Hill fog is a major issue in terms of navigation in all seasons but particularly winter. Over time you get used to navigating in cloud and I am comfortable going out in very poor visibility and or darkness on to fell terrain. But I try to avoid going up when both are combined unless I am on major paths. Its’ very disorientating.
Usually you’ll encounter mixed conditions on the ground in terms of snow, ice and wet/ dry rock and bogs during winter. Knowing when you’re likely to need spikes/ crampons and potentially even an ice axe is important. It’s possible to do all of the Wainwrights without a rope though. Staying tuned to the Fell Top Assessors reports available every day through the winter gives you an accurate picture of what the ground conditions are likely to be out.
In terms of bogs, it’s worth pointing out that there are one or two areas in the Lakes that I’ve come very close to having a major problem in. Usually they are around outflows from tarns, last month I went up Cold Pike after dark and navigated poorly straight across an outflow from a tarn under the summit of Cold Pike. Two steps in and I was stomach deep. Some of the bogs in Snowdonia are far worse but you can still find yourself trapped chest deep or worse if you pick the wrong line in the Lakes. Learn the different colour of the grass and what a bog looks like - bright green and dark brown should be avoided at all costs.
Kit wise the list of what you should carry is greater. Number one is map and compass, even if you have a functioning GPS or the OS App on your phone. My phone has died so many times in winter due to cold. Those things are fine for quick reference but If you don’t know where you are on the map and the mist rolls in, you could be in big trouble. Taking spare gloves, waterproof gloves, Water or windproof jacket and trousers, goggles if it’s due to snow, survival bag, head torch even if you are going out in the morning, full set of base layers. Because I did so much of the running/ climbing on my own, I needed to be sure that if the worst happened and I had an accident that stopped me from getting off the hill in a place with no reception, I would be able to spend a night out maybe not comfortably, but definitely safely. You can go slightly more lightweight if there are two of you.
If you are up to speed with your kit, plan carefully around the forecast the very best days out on the mountain can be had in winter. And don’t be fooled by the relatively low height of the Lakeland Fells. Conditions on the top on a stormy winters day can be as bad as anything anywhere.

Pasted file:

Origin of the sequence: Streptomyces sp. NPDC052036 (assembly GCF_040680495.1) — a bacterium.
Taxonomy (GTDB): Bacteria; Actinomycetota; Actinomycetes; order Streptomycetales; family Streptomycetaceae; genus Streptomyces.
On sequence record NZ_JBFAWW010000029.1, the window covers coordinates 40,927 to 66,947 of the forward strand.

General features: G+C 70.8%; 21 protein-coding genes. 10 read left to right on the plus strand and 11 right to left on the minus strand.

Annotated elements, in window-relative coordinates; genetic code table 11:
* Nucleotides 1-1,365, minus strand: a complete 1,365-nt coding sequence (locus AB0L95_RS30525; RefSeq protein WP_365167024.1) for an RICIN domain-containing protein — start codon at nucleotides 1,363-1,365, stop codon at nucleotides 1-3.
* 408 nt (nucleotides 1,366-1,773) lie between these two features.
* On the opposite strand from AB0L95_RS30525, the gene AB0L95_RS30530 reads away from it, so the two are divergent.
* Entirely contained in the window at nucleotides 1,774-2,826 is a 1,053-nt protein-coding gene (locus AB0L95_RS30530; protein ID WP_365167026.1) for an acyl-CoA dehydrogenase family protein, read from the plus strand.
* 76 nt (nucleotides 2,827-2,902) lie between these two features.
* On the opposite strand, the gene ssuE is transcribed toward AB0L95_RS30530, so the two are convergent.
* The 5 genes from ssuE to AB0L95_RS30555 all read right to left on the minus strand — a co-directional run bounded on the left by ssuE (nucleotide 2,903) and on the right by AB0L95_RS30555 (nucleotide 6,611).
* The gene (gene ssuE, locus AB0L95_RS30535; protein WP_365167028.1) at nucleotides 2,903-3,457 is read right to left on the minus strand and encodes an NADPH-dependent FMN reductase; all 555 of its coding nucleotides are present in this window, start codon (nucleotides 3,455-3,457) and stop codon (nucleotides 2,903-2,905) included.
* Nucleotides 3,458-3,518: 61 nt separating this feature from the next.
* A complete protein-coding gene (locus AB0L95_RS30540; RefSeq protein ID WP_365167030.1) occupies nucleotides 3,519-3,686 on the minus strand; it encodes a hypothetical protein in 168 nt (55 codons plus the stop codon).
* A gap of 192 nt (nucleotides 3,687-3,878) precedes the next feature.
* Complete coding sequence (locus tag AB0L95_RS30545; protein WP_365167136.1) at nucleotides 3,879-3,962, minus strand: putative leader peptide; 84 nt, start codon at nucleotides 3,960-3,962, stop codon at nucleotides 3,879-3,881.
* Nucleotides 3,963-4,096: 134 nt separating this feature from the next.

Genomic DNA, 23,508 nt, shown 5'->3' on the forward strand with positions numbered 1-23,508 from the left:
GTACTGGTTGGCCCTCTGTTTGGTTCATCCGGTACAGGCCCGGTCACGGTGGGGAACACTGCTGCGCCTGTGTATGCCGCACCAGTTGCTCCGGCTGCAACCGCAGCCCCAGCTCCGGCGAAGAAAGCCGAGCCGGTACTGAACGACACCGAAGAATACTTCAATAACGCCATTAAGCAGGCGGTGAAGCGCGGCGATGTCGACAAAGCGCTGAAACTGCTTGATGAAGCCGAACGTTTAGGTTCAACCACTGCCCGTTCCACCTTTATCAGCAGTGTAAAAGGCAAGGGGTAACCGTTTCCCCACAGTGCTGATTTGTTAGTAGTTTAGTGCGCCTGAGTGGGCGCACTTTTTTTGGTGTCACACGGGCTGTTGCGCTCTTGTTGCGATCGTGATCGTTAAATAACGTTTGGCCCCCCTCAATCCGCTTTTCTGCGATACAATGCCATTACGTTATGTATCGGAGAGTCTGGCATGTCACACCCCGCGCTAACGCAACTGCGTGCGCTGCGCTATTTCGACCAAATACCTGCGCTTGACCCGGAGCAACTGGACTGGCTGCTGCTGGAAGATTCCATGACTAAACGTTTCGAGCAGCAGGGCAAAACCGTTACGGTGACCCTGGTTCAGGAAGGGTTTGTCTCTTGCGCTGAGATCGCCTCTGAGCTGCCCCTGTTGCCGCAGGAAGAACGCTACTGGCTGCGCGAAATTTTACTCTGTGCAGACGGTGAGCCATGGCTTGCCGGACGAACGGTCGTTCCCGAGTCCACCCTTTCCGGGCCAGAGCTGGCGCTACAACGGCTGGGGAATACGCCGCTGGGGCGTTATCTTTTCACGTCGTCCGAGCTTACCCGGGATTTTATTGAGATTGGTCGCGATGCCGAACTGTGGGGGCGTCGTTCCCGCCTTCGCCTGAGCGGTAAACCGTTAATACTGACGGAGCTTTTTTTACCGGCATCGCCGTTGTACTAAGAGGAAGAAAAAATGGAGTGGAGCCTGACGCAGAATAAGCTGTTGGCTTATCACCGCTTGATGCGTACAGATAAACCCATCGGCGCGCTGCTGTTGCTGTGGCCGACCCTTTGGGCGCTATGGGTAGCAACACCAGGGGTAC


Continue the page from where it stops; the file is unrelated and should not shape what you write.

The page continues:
Skirting Pillar, looking across to the Scafell Massif on a March day
9) It’s good to get family involved in fell walking/running. Which wainwrights would you recommend for families/kids?
There’s a few that stand out as very simple short walks without any kind of hazards at all, so that you can take kids who are barely walking as yet to the tops. Ling Fell, Sale Fell, Latrigg, Holme Fell, Baystones and Loughrigg are all examples of that. I would imagine once kids reach 5 or 6 there aren’t many tops that would be beyond them. The only one that has a fairly precipitous drop off the top is Helm Crag which involves a short but exposed scramble on the Lion and the Lamb summit prominence. Easier rocky climbs are available widely and they can be really exhilarating for young kids but perfectly safe if you keep your eye on them,
10) You were also competing in ultra-races, so the hills must have been an important part of your training?
I’ve always just looked at it as good strength training for ultras yeah, but big days out on the hills have at times affected training a little in terms of consistency!
11) How did you feel when you finished? Is there a void or are you quite content?
Both. Because it’s a relatively small area I sat on top of High Hartsopp Dodd the final one and looked out across most of it on the Sunday evening and felt both sad and happy I’d visited all those fells.
12) The all-important question, what’s next?
I will keep going back to the Lakes, but next in terms of similar hill/ mountain challenges is Wales and the Paddy Buckley (welsh equivalent of the BG). I’d like to give it a go in time, once I know the route well enough.
The Interviewer, Debbie, in front of Yewbarrow